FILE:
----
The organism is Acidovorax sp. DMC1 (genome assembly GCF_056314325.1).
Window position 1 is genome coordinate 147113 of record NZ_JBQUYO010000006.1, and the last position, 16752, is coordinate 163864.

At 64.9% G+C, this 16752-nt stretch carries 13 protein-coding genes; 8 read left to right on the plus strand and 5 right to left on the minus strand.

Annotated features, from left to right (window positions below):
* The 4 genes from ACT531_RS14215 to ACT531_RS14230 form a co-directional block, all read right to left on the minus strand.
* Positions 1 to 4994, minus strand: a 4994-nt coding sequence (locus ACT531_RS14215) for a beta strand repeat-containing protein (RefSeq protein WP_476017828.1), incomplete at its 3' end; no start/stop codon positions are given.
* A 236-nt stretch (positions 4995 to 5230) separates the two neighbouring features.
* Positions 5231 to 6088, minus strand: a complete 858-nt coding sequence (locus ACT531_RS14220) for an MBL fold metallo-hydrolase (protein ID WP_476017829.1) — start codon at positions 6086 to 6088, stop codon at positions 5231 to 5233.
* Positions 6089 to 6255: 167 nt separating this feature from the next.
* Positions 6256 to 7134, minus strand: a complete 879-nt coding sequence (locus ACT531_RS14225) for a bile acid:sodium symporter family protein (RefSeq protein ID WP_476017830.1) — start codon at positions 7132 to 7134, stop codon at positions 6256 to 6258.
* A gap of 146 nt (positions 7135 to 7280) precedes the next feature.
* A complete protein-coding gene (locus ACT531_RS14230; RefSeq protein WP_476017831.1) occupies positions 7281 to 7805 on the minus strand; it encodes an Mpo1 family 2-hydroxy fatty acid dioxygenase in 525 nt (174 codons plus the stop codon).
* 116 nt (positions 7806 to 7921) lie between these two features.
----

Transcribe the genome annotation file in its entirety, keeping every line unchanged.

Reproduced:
The organism is Acidovorax sp. DMC1 (genome assembly GCF_056314325.1).
Window position 1 is genome coordinate 147113 of record NZ_JBQUYO010000006.1, and the last position, 16752, is coordinate 163864.

At 64.9% G+C, this 16752-nt stretch carries 13 protein-coding genes; 8 read left to right on the plus strand and 5 right to left on the minus strand.

Annotated features, from left to right (window positions below):
* The 4 genes from ACT531_RS14215 to ACT531_RS14230 form a co-directional block, all read right to left on the minus strand.
* Positions 1 to 4994, minus strand: a 4994-nt coding sequence (locus ACT531_RS14215) for a beta strand repeat-containing protein (RefSeq protein WP_476017828.1), incomplete at its 3' end; no start/stop codon positions are given.
* A 236-nt stretch (positions 4995 to 5230) separates the two neighbouring features.
* Positions 5231 to 6088, minus strand: a complete 858-nt coding sequence (locus ACT531_RS14220) for an MBL fold metallo-hydrolase (protein ID WP_476017829.1) — start codon at positions 6086 to 6088, stop codon at positions 5231 to 5233.
* Positions 6089 to 6255: 167 nt separating this feature from the next.
* Positions 6256 to 7134, minus strand: a complete 879-nt coding sequence (locus ACT531_RS14225) for a bile acid:sodium symporter family protein (RefSeq protein ID WP_476017830.1) — start codon at positions 7132 to 7134, stop codon at positions 6256 to 6258.
* A gap of 146 nt (positions 7135 to 7280) precedes the next feature.
* A complete protein-coding gene (locus ACT531_RS14230; RefSeq protein WP_476017831.1) occupies positions 7281 to 7805 on the minus strand; it encodes an Mpo1 family 2-hydroxy fatty acid dioxygenase in 525 nt (174 codons plus the stop codon).
* 116 nt (positions 7806 to 7921) lie between these two features.